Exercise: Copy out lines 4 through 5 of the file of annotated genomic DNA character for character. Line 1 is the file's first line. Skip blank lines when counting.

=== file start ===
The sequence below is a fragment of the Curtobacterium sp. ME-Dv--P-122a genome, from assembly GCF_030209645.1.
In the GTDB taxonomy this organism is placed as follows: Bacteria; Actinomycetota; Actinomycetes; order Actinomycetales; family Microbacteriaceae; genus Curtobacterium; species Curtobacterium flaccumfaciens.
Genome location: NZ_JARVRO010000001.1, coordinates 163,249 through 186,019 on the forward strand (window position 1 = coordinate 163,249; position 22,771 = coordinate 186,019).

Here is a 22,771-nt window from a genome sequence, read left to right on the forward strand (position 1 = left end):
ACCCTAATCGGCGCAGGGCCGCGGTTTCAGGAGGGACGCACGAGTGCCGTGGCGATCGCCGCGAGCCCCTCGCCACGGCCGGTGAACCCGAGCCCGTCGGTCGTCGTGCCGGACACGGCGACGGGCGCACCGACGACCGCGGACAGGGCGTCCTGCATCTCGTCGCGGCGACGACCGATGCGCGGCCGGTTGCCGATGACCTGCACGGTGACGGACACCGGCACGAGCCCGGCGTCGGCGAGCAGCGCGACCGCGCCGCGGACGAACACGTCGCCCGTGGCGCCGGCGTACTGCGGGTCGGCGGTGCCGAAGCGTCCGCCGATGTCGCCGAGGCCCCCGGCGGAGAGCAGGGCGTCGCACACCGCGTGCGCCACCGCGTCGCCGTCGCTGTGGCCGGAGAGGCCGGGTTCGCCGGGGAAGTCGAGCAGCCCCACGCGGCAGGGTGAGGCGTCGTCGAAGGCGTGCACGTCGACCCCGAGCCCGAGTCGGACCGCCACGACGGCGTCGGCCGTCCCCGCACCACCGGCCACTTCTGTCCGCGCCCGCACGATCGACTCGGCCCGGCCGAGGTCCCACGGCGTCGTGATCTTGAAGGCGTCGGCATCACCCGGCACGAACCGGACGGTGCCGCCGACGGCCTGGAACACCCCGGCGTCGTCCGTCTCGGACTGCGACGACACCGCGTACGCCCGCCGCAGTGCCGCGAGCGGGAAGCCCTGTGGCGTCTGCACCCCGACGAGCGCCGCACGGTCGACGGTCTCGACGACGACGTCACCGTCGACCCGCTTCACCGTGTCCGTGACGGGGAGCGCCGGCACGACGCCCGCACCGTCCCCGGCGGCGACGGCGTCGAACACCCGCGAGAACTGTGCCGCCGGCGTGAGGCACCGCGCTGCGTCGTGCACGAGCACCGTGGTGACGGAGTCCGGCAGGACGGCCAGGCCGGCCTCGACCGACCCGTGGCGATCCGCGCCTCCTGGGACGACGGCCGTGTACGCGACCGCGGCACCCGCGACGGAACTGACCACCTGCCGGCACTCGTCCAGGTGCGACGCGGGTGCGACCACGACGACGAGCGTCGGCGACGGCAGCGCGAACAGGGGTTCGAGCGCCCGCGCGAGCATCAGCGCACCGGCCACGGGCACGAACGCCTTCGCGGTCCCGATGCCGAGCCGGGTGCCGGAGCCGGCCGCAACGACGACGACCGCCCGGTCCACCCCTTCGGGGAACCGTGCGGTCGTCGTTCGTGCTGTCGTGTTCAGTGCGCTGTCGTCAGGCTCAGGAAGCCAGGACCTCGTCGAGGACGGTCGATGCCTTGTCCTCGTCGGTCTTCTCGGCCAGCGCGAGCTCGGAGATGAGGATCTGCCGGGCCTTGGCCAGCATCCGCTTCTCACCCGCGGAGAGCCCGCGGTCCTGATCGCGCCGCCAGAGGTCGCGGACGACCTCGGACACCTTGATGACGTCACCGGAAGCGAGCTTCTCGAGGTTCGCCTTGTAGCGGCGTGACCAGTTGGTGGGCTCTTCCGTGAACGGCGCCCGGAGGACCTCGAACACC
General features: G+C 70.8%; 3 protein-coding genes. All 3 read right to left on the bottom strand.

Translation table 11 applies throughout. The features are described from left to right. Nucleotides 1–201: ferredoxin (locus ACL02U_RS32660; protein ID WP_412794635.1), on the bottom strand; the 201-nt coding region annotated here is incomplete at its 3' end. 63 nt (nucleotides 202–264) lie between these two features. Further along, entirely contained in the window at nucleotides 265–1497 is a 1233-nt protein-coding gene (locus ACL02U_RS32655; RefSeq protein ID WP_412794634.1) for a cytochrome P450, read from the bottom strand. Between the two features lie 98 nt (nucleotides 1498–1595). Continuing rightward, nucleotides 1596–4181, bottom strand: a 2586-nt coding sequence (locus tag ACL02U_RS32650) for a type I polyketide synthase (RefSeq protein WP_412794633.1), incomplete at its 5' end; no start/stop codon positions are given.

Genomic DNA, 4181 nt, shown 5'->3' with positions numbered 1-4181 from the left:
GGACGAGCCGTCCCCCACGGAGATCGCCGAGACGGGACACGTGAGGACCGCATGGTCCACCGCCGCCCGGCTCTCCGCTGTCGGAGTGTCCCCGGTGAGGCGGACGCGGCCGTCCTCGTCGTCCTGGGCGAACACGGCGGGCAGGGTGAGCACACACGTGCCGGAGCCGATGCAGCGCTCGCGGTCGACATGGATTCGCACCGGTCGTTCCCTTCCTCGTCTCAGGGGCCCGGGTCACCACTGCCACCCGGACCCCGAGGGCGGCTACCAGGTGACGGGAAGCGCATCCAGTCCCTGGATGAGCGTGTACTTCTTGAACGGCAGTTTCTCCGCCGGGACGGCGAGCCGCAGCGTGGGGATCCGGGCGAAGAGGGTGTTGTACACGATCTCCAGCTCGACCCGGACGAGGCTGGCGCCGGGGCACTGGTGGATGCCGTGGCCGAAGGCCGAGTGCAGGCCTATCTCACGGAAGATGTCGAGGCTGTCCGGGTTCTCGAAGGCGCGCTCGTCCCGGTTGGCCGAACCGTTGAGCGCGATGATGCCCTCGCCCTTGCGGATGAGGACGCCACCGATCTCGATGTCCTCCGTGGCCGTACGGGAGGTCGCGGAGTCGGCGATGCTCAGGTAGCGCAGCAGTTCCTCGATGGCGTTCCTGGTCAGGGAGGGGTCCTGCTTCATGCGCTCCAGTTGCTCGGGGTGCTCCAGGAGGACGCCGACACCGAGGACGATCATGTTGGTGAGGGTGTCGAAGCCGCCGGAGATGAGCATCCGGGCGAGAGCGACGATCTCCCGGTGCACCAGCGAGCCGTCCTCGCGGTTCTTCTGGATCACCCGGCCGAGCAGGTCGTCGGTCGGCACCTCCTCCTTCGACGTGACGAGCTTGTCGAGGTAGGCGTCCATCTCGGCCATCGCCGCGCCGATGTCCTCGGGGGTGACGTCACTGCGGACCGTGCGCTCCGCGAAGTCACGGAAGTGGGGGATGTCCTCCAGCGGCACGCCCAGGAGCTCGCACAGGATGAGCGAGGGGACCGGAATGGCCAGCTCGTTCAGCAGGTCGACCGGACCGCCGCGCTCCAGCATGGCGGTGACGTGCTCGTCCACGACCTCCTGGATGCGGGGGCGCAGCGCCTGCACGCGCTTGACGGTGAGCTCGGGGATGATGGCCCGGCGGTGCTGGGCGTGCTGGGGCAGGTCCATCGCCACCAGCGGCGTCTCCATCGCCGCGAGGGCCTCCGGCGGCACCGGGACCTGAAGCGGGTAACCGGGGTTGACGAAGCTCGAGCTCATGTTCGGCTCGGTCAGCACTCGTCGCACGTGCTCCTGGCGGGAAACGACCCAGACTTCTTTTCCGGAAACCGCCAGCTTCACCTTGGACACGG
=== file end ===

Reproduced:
Here is a 22,771-nt window from a genome sequence, read left to right on the forward strand (position 1 = left end):
ACCCTAATCGGCGCAGGGCCGCGGTTTCAGGAGGGACGCACGAGTGCCGTGGCGATCGCCGCGAGCCCCTCGCCACGGCCGGTGAACCCGAGCCCGTCGGTCGTCGTGCCGGACACGGCGACGGGCGCACCGACGACCGCGGACAGGGCGTCCTGCATCTCGTCGCGGCGACGACCGATGCGCGGCCGGTTGCCGATGACCTGCACGGTGACGGACACCGGCACGAGCCCGGCGTCGGCGAGCAGCGCGACCGCGCCGCGGACGAACACGTCGCCCGTGGCGCCGGCGTACTGCGGGTCGGCGGTGCCGAAGCGTCCGCCGATGTCGCCGAGGCCCCCGGCGGAGAGCAGGGCGTCGCACACCGCGTGCGCCACCGCGTCGCCGTCGCTGTGGCCGGAGAGGCCGGGTTCGCCGGGGAAGTCGAGCAGCCCCACGCGGCAGGGTGAGGCGTCGTCGAAGGCGTGCACGTCGACCCCGAGCCCGAGTCGGACCGCCACGACGGCGTCGGCCGTCCCCGCACCACCGGCCACTTCTGTCCGCGCCCGCACGATCGACTCGGCCCGGCCGAGGTCCCACGGCGTCGTGATCTTGAAGGCGTCGGCATCACCCGGCACGAACCGGACGGTGCCGCCGACGGCCTGGAACACCCCGGCGTCGTCCGTCTCGGACTGCGACGACACCGCGTACGCCCGCCGCAGTGCCGCGAGCGGGAAGCCCTGTGGCGTCTGCACCCCGACGAGCGCCGCACGGTCGACGGTCTCGACGACGACGTCACCGTCGACCCGCTTCACCGTGTCCGTGACGGGGAGCGCCGGCACGACGCCCGCACCGTCCCCGGCGGCGACGGCGTCGAACACCCGCGAGAACTGTGCCGCCGGCGTGAGGCACCGCGCTGCGTCGTGCACGAGCACCGTGGTGACGGAGTCCGGCAGGACGGCCAGGCCGGCCTCGACCGACCCGTGGCGATCCGCGCCTCCTGGGACGACGGCCGTGTACGCGACCGCGGCACCCGCGACGGAACTGACCACCTGCCGGCACTCGTCCAGGTGCGACGCGGGTGCGACCACGACGACGAGCGTCGGCGACGGCAGCGCGAACAGGGGTTCGAGCGCCCGCGCGAGCATCAGCGCACCGGCCACGGGCACGAACGCCTTCGCGGTCCCGATGCCGAGCCGGGTGCCGGAGCCGGCCGCAACGACGACGACCGCCCGGTCCACCCCTTCGGGGAACCGTGCGGTCGTCGTTCGTGCTGTCGTGTTCAGTGCGCTGTCGTCAGGCTCAGGAAGCCAGGACCTCGTCGAGGACGGTCGATGCCTTGTCCTCGTCGGTCTTCTCGGCCAGCGCGAGCTCGGAGATGAGGATCTGCCGGGCCTTGGCCAGCATCCGCTTCTCACCCGCGGAGAGCCCGCGGTCCTGATCGCGCCGCCAGAGGTCGCGGACGACCTCGGACACCTTGATGACGTCACCGGAAGCGAGCTTCTCGAGGTTCGCCTTGTAGCGGCGTGACCAGTTGGTGGGCTCTTCCGTGAACGGCGCCCGGAGGACCTCGAACACC